Commerzbank back in profit, reassures on Greek debt
Germany's Commerzbank, hard hit by the financial crisis, announced on Thursday a return to quarterly profit and sought to reassure investors about its exposure to Greek debt.
Germany's second biggest bank said it held 3.1 billion euros (four billion dollars) in Greek bonds and would not increase its exposure to Greek debt, which has been at the forefront of investor fears in recent days.
"I do not foresee any cost from our exposure to Greece in the second quarter," Commerzbank finance firector Eric Strutz told a press conference.
Commerzbank said its first quarter net profit stood at 708 million euros (905 million euros), against a loss of 864 million euros for the same period last year, the company said.
It was the bank's first quarterly net profit in 20 months and it exceeded a forecast by analyst polled by Dow Jones Newswires who had predicted a net profit of 435 million euros.
Operating profit reached 771 million euros in the first quarter compared to a loss of 595 million euros a year earlier.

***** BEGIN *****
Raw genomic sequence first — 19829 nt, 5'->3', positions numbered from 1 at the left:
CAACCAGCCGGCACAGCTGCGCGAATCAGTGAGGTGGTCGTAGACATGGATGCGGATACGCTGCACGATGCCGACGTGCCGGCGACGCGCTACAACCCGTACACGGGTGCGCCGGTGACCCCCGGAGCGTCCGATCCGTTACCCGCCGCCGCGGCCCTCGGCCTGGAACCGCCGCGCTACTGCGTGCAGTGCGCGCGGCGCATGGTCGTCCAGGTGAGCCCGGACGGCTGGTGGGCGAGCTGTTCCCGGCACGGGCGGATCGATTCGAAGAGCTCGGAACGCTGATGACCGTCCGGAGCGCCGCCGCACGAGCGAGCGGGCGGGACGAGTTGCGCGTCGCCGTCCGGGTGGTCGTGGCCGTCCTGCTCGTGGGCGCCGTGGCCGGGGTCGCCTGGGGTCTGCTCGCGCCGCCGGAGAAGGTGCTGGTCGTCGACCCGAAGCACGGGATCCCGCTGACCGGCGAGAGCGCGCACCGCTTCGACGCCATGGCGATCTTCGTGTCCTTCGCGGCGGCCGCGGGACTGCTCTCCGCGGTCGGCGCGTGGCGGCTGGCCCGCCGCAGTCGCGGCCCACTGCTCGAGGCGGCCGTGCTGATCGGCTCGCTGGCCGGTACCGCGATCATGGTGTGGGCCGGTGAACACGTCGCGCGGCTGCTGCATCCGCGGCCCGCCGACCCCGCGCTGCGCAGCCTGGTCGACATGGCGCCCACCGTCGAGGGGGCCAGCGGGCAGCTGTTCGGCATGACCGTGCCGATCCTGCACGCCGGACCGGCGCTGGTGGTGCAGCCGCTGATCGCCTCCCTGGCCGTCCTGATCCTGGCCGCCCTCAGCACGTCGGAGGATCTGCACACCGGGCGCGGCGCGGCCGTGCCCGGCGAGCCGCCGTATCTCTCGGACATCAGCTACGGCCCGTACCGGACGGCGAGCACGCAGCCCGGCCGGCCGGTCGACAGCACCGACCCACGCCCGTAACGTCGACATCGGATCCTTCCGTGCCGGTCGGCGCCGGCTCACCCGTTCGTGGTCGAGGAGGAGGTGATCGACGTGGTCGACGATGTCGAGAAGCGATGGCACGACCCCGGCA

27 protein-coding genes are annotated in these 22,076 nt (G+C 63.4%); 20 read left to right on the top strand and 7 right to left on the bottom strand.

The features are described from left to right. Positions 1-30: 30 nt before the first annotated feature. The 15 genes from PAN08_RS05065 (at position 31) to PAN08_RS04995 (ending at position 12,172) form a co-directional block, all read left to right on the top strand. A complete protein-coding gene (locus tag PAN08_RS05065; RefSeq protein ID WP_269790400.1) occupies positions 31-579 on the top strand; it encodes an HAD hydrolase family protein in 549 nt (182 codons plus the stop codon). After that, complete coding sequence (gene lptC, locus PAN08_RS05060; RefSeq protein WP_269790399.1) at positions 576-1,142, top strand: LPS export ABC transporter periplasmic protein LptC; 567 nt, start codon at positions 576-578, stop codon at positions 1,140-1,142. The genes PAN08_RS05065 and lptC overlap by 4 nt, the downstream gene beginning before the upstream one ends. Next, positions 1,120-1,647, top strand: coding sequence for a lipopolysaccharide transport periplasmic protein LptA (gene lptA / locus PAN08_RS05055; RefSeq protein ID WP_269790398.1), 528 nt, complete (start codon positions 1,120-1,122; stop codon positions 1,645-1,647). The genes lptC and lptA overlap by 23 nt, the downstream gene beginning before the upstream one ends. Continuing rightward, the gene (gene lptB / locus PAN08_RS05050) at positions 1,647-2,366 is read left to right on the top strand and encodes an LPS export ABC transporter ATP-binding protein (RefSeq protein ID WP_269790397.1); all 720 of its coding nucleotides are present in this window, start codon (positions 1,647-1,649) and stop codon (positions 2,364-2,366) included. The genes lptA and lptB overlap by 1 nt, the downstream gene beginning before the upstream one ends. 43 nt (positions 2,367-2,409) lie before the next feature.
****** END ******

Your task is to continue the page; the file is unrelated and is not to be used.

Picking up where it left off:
After a meeting with top bankers on Tuesday, Finance Minister Wolfgang Schaeuble said German banks are prepared to contribute to an EU-IMF rescue plan for heavily indebted Greece, without giving specific figures.
Under the agreement, the banks would subscribe to bonds being issued by the KfW state development bank to provide Germany's 22.4-billion-euro slice of the 110-billion-euro bailout.
But Strutz said he was not sure yet how Commerzbank would contribute to the effort because "several options are on the table."
Foreign banks are exposed to 236.2 billion dollars of public and private debt in Greece, the Bank for International Settlements said last week.
French banks were the most exposed with holdings of 75.2 billion dollars, followed by German banks (45 billion dollars) US (16.6 billion dollars), British (15 billion dollars) and Dutch banks (11.9 billion dollars), BIS said.
© 2010 AFP